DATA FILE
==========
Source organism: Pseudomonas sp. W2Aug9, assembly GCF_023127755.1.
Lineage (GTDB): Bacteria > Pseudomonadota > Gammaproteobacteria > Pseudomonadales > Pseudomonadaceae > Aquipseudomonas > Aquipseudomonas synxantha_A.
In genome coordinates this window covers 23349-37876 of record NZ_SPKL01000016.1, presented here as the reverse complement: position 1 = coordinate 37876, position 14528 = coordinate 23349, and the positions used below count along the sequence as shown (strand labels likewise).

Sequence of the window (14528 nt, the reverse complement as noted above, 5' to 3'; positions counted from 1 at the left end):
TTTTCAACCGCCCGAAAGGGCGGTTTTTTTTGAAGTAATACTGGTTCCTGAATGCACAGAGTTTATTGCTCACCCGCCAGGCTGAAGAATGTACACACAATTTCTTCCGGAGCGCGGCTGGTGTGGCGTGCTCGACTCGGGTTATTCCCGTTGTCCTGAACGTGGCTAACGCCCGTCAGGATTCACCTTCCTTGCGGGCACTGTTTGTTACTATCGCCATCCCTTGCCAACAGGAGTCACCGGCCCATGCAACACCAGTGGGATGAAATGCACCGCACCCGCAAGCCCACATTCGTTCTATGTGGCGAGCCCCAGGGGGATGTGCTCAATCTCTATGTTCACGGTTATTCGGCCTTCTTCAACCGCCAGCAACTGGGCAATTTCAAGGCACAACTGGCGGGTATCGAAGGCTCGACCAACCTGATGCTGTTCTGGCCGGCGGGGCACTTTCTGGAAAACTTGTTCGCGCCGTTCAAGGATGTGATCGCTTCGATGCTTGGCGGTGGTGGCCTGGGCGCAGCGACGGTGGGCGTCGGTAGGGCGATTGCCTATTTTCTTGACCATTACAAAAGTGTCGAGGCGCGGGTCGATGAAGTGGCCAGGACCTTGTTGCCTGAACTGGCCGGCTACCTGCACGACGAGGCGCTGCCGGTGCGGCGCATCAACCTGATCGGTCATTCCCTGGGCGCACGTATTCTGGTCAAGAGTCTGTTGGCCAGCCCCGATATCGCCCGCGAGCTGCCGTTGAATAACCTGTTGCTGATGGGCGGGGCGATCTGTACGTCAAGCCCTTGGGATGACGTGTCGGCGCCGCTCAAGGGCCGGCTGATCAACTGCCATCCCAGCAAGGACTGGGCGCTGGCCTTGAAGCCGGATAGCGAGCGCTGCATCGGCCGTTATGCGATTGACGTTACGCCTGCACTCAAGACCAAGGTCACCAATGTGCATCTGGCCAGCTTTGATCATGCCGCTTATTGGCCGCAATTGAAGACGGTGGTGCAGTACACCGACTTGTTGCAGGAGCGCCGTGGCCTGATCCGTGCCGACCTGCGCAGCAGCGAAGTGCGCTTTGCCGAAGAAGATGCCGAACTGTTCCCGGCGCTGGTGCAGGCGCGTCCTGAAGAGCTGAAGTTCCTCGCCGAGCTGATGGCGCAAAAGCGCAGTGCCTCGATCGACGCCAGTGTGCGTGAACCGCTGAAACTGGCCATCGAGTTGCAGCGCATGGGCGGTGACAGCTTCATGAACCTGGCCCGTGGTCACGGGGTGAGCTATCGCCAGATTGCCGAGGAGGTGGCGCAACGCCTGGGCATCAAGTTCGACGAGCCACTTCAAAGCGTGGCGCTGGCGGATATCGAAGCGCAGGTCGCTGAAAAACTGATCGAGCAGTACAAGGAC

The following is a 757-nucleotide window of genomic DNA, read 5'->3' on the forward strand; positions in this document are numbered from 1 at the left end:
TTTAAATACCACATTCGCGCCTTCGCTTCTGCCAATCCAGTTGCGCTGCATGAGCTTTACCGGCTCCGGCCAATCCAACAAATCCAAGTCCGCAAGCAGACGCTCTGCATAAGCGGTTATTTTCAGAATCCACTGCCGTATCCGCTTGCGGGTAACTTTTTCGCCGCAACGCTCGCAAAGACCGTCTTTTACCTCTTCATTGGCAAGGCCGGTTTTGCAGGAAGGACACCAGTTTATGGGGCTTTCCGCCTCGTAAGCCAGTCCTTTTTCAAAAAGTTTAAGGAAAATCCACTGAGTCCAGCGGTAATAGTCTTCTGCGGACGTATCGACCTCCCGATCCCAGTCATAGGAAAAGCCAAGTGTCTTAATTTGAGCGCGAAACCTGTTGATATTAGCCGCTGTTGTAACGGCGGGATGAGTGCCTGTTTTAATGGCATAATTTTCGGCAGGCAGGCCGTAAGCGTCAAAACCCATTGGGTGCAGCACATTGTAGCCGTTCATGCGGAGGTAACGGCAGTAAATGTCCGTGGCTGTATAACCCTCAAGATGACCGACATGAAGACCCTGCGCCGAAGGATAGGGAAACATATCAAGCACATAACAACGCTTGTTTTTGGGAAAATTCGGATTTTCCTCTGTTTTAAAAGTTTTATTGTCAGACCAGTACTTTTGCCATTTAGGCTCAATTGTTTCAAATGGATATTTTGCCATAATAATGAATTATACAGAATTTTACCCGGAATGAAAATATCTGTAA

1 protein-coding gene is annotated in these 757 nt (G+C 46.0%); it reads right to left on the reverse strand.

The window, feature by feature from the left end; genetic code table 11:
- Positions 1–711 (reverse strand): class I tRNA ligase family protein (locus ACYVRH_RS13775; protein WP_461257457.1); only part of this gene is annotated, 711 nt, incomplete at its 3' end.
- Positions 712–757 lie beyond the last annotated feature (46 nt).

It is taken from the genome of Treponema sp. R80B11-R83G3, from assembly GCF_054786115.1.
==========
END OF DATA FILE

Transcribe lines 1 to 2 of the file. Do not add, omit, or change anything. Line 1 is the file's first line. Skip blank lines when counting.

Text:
Source organism: Pseudomonas sp. W2Aug9, assembly GCF_023127755.1.
Lineage (GTDB): Bacteria > Pseudomonadota > Gammaproteobacteria > Pseudomonadales > Pseudomonadaceae > Aquipseudomonas > Aquipseudomonas synxantha_A.